Your Older Dog Can Live a Happy, Active Life
4 Tips for Your Senior Older Dog
If you own an older dog, you probably know that older dogs, as opposed to their younger counterparts, have their own set of unique needs and requirements. If you are concerned about keeping your older dog healthy and are wondering if you are doing everything possible to help keep him or her in good health, here is a list of actions that you can put into practice to ensure your dog’s continuing health.
Exercise for older dogs is very important, and much more important than many dog owners realize. Structured exercise–such as a daily walk–is important for the health of older dogs, because as dogs age, they become more susceptible to injuries, particularly to their joints. If an older dog is not getting adequate exercise, their bones can become weaker than they should be, which can lead to unnecessary injuries and pain. In addition, older dogs need daily exercise, because if they are not exercising regularly, they can become overweight, which can lead to numerous health problems, both in their joints and bones as well as in their cardiovascular system. The actual amount of exercise that your older dog will need is dependent on the breed of your dog and its age, so make sure to consult with your veterinarian before putting together an exercise plan for him or her.
2. The type and amount of food
that you feed your older dog is very important as well. Many older dogs need changes in their dietary habits to stay healthy. For instance, rather than feeding your dog one large meal in the morning or the evening, consider splitting up his or her daily eating regimen into two smaller meals–one in the morning, and one in the evening. The type of food your older dog should eat will be dependent upon its breed and size, so again, make sure to consult with your veterinarian and get professional advice about which type of food would be most beneficial for your specific dog. Just make sure not to overfeed your dog. Keep track of how much he or she has been eating, and if you see any noticeable changes in his or her weight, make sure to adjust the amount of food you are providing accordingly. Also, some older dogs, particularly those with joint and/or bone problems can benefit greatly from the use of dietary supplements such as glucosamine and chondroitin, which can help with conditions such as arthritis.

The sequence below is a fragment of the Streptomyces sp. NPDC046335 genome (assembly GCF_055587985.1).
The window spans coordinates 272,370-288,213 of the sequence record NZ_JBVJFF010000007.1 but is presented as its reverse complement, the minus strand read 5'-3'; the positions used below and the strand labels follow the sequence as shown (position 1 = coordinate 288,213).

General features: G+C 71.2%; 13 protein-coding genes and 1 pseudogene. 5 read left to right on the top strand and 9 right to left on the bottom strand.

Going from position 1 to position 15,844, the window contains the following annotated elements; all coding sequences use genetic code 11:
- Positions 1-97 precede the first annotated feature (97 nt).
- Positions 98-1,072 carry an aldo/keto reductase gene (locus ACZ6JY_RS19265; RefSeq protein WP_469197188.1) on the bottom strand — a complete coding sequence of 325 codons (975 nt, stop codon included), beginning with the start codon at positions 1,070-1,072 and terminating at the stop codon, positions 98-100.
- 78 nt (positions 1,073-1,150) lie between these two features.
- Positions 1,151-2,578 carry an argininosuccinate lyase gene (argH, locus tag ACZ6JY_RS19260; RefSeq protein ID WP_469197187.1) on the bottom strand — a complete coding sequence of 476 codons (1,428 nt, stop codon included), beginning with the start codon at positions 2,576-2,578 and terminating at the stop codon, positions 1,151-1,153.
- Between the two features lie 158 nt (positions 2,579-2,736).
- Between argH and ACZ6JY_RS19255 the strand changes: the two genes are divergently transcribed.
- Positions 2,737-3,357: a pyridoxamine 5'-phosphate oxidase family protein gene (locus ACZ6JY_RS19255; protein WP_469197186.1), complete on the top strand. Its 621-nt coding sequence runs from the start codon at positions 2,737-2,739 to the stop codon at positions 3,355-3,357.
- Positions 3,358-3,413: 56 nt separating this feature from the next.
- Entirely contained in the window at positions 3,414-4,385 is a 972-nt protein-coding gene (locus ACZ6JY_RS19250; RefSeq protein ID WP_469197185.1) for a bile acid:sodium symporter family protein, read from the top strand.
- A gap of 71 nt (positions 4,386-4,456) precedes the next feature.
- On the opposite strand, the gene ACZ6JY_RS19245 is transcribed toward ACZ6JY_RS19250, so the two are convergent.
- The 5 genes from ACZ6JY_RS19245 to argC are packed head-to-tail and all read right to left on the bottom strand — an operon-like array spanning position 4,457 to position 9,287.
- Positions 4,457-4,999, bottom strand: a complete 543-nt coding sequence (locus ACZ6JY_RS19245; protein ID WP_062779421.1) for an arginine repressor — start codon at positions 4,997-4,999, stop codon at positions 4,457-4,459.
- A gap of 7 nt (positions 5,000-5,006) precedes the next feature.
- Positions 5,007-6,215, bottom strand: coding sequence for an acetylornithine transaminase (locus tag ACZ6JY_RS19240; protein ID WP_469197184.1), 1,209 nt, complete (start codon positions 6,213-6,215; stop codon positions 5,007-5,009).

3. Be observant.
One of the keys to keeping your dog healthy is making sure that you are attentive to any changes that your dog is going through. For instance, if you are feeding your dog the proper amount of food over an extended period of time, but you notice that your dog’s weight is still fluctuating up or down beyond what is normal, make an appointment with your veterinarian right away. The same goes for if you notice and sudden or severe changes in your dog’s urinary patterns and/or bowel movements. Older dogs can often suffer from problems such as congestive health failure, arthritis and hip dysplasia, and kidney failure, but if you are observant of your dog’s condition and make sure to get him or her to the vet as soon as you see any potential warning signs, you can help to nip some problems in the bud and keep your dog from going through unnecessary pain and medical procedures.
4. Your veterinarian matters.
Make sure that you have a working relationship with the best possible veterinarian in your area, since your vet will be the one guiding you through taking care of your dog in his or her twilight years. Make sure to find a vet that is both professional and caring. If your relationship with your veterinarian is not working out, ask the other dog owners in your area who they go to for their dogs. Many times, word of mouth is the strongest and most credible recommendation available.